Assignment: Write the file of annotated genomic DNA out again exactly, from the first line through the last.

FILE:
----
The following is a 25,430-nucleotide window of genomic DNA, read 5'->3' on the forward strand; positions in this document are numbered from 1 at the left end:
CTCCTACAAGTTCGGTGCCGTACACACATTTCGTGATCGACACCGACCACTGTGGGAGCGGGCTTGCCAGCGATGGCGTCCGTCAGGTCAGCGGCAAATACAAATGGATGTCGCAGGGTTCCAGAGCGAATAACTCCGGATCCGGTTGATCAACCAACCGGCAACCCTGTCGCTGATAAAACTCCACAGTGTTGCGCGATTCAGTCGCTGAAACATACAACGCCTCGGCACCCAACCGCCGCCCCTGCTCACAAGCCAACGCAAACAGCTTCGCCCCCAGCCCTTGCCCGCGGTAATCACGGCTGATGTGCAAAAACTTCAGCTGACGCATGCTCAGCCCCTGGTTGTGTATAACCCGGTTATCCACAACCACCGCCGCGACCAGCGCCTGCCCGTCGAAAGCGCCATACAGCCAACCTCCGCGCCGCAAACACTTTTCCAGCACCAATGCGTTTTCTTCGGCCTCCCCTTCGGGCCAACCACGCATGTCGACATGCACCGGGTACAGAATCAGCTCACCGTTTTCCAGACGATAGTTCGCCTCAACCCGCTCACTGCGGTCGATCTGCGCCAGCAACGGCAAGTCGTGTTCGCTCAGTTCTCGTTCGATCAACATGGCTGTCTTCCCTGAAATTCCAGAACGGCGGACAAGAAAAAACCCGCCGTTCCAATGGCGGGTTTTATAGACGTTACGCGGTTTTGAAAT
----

The following is a 25,430-nucleotide window of genomic DNA, read 5'->3' on the forward strand; positions in this document are numbered from 1 at the left end:
CTCCTACAAGTTCGGTGCCGTACACACATTTCGTGATCGACACCGACCACTGTGGGAGCGGGCTTGCCAGCGATGGCGTCCGTCAGGTCAGCGGCAAATACAAATGGATGTCGCAGGGTTCCAGAGCGAATAACTCCGGATCCGGTTGATCAACCAACCGGCAACCCTGTCGCTGATAAAACTCCACAGTGTTGCGCGATTCAGTCGCTGAAACATACAACGCCTCGGCACCCAACCGCCGCCCCTGCTCACAAGCCAACGCAAACAGCTTCGCCCCCAGCCCTTGCCCGCGGTAATCACGGCTGATGTGCAAAAACTTCAGCTGACGCATGCTCAGCCCCTGGTTGTGTATAACCCGGTTATCCACAACCACCGCCGCGACCAGCGCCTGCCCGTCGAAAGCGCCATACAGCCAACCTCCGCGCCGCAAACACTTTTCCAGCACCAATGCGTTTTCTTCGGCCTCCCCTTCGGGCCAACCACGCATGTCGACATGCACCGGGTACAGAATCAGCTCACCGTTTTCCAGACGATAGTTCGCCTCAACCCGCTCACTGCGGTCGATCTGCGCCAGCAACGGCAAGTCGTGTTCGCTCAGTTCTCGTTCGATCAACATGGCTGTCTTCCCTGAAATTCCAGAACGGCGGACAAGAAAAAACCCGCCGTTCCAATGGCGGGTTTTATAGACGTTACGCGGTTTTGAAAT